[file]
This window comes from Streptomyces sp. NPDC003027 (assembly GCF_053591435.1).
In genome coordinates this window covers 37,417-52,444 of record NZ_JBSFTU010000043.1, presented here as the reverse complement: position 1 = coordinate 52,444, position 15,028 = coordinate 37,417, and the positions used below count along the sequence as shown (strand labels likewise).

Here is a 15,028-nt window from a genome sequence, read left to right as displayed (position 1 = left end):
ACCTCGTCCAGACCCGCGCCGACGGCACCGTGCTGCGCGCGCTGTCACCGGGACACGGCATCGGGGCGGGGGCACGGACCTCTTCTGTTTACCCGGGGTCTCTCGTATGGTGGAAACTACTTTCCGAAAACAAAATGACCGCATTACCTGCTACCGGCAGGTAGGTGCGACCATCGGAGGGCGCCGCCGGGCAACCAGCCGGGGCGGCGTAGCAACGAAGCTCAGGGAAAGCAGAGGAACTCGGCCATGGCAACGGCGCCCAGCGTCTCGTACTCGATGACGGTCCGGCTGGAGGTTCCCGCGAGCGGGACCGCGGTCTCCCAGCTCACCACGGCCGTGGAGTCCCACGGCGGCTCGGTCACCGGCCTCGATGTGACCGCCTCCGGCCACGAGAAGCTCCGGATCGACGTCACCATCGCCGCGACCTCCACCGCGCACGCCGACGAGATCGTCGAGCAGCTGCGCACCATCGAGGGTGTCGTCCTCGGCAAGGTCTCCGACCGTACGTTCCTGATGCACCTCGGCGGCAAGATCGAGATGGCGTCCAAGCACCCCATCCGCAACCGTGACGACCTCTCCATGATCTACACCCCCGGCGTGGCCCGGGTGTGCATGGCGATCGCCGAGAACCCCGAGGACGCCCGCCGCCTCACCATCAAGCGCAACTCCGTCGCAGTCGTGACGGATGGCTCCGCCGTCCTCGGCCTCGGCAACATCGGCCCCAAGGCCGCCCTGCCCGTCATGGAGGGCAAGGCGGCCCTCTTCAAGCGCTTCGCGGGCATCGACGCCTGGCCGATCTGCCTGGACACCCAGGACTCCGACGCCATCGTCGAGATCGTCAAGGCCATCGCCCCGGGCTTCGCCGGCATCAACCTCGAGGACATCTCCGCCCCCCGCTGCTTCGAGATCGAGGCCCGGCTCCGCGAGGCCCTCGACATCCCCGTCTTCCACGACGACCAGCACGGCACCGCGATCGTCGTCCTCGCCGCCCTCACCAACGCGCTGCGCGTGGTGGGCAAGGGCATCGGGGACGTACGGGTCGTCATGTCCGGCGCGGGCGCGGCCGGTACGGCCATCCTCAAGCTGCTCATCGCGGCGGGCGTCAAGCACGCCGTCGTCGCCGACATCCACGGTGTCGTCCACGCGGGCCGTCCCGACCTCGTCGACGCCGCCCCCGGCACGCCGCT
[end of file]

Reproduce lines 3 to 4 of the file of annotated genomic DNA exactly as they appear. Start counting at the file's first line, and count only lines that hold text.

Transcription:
Here is a 15,028-nt window from a genome sequence, read left to right as displayed (position 1 = left end):
ACCTCGTCCAGACCCGCGCCGACGGCACCGTGCTGCGCGCGCTGTCACCGGGACACGGCATCGGGGCGGGGGCACGGACCTCTTCTGTTTACCCGGGGTCTCTCGTATGGTGGAAACTACTTTCCGAAAACAAAATGACCGCATTACCTGCTACCGGCAGGTAGGTGCGACCATCGGAGGGCGCCGCCGGGCAACCAGCCGGGGCGGCGTAGCAACGAAGCTCAGGGAAAGCAGAGGAACTCGGCCATGGCAACGGCGCCCAGCGTCTCGTACTCGATGACGGTCCGGCTGGAGGTTCCCGCGAGCGGGACCGCGGTCTCCCAGCTCACCACGGCCGTGGAGTCCCACGGCGGCTCGGTCACCGGCCTCGATGTGACCGCCTCCGGCCACGAGAAGCTCCGGATCGACGTCACCATCGCCGCGACCTCCACCGCGCACGCCGACGAGATCGTCGAGCAGCTGCGCACCATCGAGGGTGTCGTCCTCGGCAAGGTCTCCGACCGTACGTTCCTGATGCACCTCGGCGGCAAGATCGAGATGGCGTCCAAGCACCCCATCCGCAACCGTGACGACCTCTCCATGATCTACACCCCCGGCGTGGCCCGGGTGTGCATGGCGATCGCCGAGAACCCCGAGGACGCCCGCCGCCTCACCATCAAGCGCAACTCCGTCGCAGTCGTGACGGATGGCTCCGCCGTCCTCGGCCTCGGCAACATCGGCCCCAAGGCCGCCCTGCCCGTCATGGAGGGCAAGGCGGCCCTCTTCAAGCGCTTCGCGGGCATCGACGCCTGGCCGATCTGCCTGGACACCCAGGACTCCGACGCCATCGTCGAGATCGTCAAGGCCATCGCCCCGGGCTTCGCCGGCATCAACCTCGAGGACATCTCCGCCCCCCGCTGCTTCGAGATCGAGGCCCGGCTCCGCGAGGCCCTCGACATCCCCGTCTTCCACGACGACCAGCACGGCACCGCGATCGTCGTCCTCGCCGCCCTCACCAACGCGCTGCGCGTGGTGGGCAAGGGCATCGGGGACGTACGGGTCGTCATGTCCGGCGCGGGCGCGGCCGGTACGGCCATCCTCAAGCTGCTCATCGCGGCGGGCGTCAAGCACGCCGTCGTCGCCGACATCCACGGTGTCGTCCACGCGGGCCGTCCCGACCTCGTCGACGCCGCCCCCGGCACGCCGCT